The Skull cover girl holding skullTHE SKULL:
A Tyrolean Folktale

Written and illustrated by Jon Klassen
(Candlewick Press; $19.99, Ages 6-9)

Starred Reviews: Booklist, The Bulletin of the Center for Children’s Books, Horn Book, Kirkus,
Publishers Weekly, Shelf Awareness

This eerie tale begins before the title page when we find that, one night, “Otilla finally ran away.” And run she does, into the forest, until she’s someplace unfamiliar and (maybe) someone is calling her name. Coming upon a “very big, very old house,” her knocking is answered by a skull! From there, the story unfolds—but I can’t tell you how, you have to read the book. Let me just say that Jon Klassen’s creepy, unexpected reimagined version of this folktale has crept onto my Top Ten favorite Halloween books. It has heart. It has twists. It has a talking skull!

Klassen’s art feels familiar in Otilla’s wide-eyed expression, yet there’s enough new to keep his illustrations fresh. In one of my favorite scenes, Otilla and the skull don decorative Tyrolean masks (after the skull says they’re just for show!) and dance in an empty ballroom.

I appreciate the craftsmanship of his writing with the parallels he alludes to between the two main characters. This book will be one I return to for many Halloweens to come.

It’s written as a chapter book of sorts with sections and clever subheadings, but the book will also appeal to picture book readers. It’s flawlessly executed, an example of an author-illustrator at a career peak.

After the story, Klassen explains the history of how he came to write this story and how tales evolve in the telling.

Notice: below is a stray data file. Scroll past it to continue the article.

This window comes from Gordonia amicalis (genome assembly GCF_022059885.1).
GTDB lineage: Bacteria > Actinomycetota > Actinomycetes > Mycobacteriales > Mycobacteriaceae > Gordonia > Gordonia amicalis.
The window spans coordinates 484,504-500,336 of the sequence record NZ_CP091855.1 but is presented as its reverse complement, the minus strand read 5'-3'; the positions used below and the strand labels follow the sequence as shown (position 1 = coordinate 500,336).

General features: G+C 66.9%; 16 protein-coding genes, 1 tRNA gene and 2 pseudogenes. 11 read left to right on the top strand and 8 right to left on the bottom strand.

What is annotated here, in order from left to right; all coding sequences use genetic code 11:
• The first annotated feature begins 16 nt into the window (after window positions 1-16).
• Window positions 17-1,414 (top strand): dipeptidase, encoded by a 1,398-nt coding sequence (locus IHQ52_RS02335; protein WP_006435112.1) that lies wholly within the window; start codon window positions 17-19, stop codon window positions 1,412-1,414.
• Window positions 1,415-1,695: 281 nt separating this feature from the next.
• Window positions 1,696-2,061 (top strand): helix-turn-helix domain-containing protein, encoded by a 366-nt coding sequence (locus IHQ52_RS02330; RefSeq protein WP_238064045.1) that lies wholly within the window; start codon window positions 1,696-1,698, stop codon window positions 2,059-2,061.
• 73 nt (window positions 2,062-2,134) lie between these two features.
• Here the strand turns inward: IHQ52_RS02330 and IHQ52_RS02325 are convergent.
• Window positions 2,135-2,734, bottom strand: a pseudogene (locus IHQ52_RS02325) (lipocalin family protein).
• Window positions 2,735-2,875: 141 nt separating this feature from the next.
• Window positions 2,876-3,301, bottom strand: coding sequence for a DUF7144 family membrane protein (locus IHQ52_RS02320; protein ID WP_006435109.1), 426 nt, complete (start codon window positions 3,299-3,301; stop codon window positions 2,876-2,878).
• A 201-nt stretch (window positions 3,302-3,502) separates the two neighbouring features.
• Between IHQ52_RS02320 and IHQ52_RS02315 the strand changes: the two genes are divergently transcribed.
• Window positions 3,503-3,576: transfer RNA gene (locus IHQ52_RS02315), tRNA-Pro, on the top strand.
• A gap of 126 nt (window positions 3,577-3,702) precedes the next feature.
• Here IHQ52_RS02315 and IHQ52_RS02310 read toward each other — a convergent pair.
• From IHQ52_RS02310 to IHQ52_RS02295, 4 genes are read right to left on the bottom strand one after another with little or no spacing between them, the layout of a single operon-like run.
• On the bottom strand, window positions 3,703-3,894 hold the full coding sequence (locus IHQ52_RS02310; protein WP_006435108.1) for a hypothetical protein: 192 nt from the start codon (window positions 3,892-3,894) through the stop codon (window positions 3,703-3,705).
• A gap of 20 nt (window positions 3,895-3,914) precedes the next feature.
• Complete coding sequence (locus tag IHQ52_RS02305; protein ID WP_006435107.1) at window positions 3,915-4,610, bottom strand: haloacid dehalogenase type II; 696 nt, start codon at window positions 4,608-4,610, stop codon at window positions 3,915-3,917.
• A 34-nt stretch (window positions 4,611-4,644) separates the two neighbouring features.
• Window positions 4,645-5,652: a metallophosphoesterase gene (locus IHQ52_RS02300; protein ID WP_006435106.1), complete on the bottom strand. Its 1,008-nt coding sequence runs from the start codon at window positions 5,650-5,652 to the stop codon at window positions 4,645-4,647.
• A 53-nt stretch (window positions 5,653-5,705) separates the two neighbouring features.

• Reviewed by Christine Van Zandt

 

Scariest. Book. Ever. cover haunted castle flying bat skullSCARIEST. BOOK. EVER.
(Goosebumps House of Shivers #1)
by R.L. Stine
(Scholastic Paperbacks;  $7.99, Ages 8-12)

If anyone knows how to tell a scary story, it’s R.L. Stine. Scariest. Book. Ever. grabs hold of you from the first page when the twins, Billy and Betty, are left in the remote Wayward Forest where their Uncle Wendell (probably) lives. They have no memory of him but hear he’s quite the storyteller of strange and frightening tales. When he finally shows up and says he’s got the scariest book ever they don’t quite believe him until they come face-to-face with nightmarish creatures and must help their uncle keep the book out of the wrong hands lest true terror be unleashed.

This book is like a roller-coaster ride: once you turn that first page, you’re along until the end, holding your breath, wondering what’s around the next turn.

As a kickoff for Stine’s new Goosebumps House of Shivers series, Scariest. Book. Ever. does not disappoint. It has frightful creatures, plot twists, fast-paced action, and, in true Stine fashion, humor. I’m a fan of his books but was still impressed that he can keep conjuring intriguing tales to scare us with.

There’s a reason this best-selling author is one of the most popular children’s authors in history. Pick up this book; you won’t be able to put it down.

  • Reviewed by Christine Van Zandt

 

Crimson Twill Witch in the Country cover Crimson frog apple treeWITCH IN THE COUNTRY|
(Crimson Twill series)
Written by Kallie George

Illustrated by Birgitta Sif
(Candlewick Press; $14.99, Ages 7-9)